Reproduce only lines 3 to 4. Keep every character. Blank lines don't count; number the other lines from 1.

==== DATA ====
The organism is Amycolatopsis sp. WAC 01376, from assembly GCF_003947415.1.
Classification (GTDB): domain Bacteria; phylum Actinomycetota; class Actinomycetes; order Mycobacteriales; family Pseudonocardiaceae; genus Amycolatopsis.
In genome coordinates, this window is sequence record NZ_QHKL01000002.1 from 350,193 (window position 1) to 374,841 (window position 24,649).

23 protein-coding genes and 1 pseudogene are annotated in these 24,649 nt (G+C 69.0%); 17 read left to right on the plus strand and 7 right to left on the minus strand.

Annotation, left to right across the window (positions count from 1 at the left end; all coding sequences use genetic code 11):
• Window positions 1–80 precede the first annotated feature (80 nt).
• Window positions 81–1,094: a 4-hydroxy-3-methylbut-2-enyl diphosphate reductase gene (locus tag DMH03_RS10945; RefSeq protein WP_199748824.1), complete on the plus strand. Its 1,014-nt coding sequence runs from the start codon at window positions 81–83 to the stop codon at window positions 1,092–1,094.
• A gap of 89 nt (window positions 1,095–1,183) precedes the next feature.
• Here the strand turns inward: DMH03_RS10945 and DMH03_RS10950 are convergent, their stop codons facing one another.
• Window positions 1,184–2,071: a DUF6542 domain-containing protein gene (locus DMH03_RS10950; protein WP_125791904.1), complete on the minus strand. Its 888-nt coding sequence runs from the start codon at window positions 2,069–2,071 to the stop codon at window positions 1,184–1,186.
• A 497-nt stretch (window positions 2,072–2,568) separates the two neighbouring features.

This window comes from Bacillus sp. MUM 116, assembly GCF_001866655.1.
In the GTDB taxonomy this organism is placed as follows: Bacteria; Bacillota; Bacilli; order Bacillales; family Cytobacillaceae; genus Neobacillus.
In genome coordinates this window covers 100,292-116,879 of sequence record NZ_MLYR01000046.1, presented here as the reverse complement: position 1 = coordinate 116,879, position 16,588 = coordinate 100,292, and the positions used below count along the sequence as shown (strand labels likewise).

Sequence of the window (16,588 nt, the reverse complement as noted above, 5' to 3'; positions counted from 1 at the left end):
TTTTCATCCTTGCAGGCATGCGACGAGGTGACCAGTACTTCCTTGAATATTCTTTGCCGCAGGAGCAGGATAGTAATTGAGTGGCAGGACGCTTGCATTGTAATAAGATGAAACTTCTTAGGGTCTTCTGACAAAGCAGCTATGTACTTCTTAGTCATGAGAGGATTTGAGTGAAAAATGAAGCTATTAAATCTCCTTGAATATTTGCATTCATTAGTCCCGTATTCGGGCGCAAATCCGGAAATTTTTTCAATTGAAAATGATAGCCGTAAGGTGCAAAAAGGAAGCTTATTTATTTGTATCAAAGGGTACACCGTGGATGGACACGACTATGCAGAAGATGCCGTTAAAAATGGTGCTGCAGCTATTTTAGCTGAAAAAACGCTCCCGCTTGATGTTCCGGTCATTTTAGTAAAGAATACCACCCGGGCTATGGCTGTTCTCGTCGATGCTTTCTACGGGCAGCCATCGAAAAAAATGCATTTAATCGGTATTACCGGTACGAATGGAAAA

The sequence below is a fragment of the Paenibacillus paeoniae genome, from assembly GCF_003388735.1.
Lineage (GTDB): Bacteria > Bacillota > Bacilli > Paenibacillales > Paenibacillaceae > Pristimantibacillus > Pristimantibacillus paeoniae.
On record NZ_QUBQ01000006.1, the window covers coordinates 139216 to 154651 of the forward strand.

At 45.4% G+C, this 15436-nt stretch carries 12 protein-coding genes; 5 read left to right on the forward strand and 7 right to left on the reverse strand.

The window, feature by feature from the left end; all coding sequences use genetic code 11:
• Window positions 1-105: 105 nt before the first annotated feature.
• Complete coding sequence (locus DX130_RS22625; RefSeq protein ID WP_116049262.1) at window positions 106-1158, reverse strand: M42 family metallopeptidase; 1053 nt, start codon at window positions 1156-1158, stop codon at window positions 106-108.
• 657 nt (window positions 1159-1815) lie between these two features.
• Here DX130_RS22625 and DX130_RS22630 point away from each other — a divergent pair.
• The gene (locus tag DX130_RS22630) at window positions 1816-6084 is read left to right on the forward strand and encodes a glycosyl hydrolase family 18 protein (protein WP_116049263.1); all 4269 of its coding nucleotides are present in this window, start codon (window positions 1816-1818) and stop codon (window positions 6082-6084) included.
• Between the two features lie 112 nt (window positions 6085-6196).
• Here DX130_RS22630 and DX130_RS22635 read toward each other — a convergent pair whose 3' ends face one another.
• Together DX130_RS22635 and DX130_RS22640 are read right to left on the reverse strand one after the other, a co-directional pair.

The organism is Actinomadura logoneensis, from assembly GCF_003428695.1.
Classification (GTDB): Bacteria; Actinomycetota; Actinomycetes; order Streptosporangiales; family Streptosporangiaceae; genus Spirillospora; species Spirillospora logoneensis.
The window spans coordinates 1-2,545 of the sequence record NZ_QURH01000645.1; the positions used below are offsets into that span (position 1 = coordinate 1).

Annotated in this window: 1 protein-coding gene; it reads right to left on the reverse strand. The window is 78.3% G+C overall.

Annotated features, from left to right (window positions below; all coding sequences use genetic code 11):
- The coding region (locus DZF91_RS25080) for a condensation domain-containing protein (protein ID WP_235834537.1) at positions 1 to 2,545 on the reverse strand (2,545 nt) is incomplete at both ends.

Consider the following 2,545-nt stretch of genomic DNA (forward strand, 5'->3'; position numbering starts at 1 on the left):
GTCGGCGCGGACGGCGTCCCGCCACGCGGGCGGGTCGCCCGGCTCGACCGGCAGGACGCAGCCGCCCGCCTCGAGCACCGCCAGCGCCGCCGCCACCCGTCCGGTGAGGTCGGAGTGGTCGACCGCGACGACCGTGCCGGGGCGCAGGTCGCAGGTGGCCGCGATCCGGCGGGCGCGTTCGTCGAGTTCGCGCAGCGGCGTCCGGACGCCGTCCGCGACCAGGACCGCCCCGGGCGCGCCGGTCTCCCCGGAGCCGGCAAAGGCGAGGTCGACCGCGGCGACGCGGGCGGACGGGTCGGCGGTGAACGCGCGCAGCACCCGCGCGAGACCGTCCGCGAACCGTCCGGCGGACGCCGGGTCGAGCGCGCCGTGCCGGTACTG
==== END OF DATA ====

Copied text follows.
In genome coordinates, this window is sequence record NZ_QHKL01000002.1 from 350,193 (window position 1) to 374,841 (window position 24,649).

23 protein-coding genes and 1 pseudogene are annotated in these 24,649 nt (G+C 69.0%); 17 read left to right on the plus strand and 7 right to left on the minus strand.